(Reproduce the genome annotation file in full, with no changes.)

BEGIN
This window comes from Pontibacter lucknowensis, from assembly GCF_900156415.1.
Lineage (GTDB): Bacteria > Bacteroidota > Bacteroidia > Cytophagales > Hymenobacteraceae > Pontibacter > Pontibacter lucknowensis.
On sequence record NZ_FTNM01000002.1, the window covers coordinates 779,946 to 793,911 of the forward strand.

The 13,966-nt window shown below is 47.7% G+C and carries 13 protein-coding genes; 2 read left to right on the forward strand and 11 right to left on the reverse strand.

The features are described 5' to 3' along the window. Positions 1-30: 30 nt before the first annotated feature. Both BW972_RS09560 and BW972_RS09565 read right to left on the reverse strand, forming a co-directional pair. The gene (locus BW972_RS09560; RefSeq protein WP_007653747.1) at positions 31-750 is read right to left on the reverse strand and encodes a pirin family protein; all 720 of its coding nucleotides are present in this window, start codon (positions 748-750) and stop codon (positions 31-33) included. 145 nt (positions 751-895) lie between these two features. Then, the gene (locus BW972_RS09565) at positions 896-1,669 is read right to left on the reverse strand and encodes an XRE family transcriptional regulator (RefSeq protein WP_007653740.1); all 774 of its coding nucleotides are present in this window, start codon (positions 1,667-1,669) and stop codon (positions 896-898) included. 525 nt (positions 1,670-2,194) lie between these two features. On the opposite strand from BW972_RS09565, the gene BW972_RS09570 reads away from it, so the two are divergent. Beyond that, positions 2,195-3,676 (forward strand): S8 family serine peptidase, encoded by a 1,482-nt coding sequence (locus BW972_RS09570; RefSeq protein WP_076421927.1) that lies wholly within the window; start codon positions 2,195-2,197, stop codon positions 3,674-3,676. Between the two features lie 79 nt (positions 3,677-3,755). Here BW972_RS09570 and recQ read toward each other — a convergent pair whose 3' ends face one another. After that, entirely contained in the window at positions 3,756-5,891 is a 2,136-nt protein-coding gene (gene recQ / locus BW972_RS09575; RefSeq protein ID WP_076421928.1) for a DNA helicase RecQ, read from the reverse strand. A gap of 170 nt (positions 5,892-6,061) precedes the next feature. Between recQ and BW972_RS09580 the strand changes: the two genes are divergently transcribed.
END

This window comes from Pontibacter lucknowensis, from assembly GCF_900156415.1.
Lineage (GTDB): Bacteria > Bacteroidota > Bacteroidia > Cytophagales > Hymenobacteraceae > Pontibacter > Pontibacter lucknowensis.
On sequence record NZ_FTNM01000002.1, the window covers coordinates 779,946 to 793,911 of the forward strand.

The 13,966-nt window shown below is 47.7% G+C and carries 13 protein-coding genes; 2 read left to right on the forward strand and 11 right to left on the reverse strand.

The features are described 5' to 3' along the window. Positions 1-30: 30 nt before the first annotated feature. Both BW972_RS09560 and BW972_RS09565 read right to left on the reverse strand, forming a co-directional pair. The gene (locus BW972_RS09560; RefSeq protein WP_007653747.1) at positions 31-750 is read right to left on the reverse strand and encodes a pirin family protein; all 720 of its coding nucleotides are present in this window, start codon (positions 748-750) and stop codon (positions 31-33) included. 145 nt (positions 751-895) lie between these two features. Then, the gene (locus BW972_RS09565) at positions 896-1,669 is read right to left on the reverse strand and encodes an XRE family transcriptional regulator (RefSeq protein WP_007653740.1); all 774 of its coding nucleotides are present in this window, start codon (positions 1,667-1,669) and stop codon (positions 896-898) included. 525 nt (positions 1,670-2,194) lie between these two features. On the opposite strand from BW972_RS09565, the gene BW972_RS09570 reads away from it, so the two are divergent. Beyond that, positions 2,195-3,676 (forward strand): S8 family serine peptidase, encoded by a 1,482-nt coding sequence (locus BW972_RS09570; RefSeq protein WP_076421927.1) that lies wholly within the window; start codon positions 2,195-2,197, stop codon positions 3,674-3,676. Between the two features lie 79 nt (positions 3,677-3,755). Here BW972_RS09570 and recQ read toward each other — a convergent pair whose 3' ends face one another. After that, entirely contained in the window at positions 3,756-5,891 is a 2,136-nt protein-coding gene (gene recQ / locus BW972_RS09575; RefSeq protein ID WP_076421928.1) for a DNA helicase RecQ, read from the reverse strand. A gap of 170 nt (positions 5,892-6,061) precedes the next feature. Between recQ and BW972_RS09580 the strand changes: the two genes are divergently transcribed.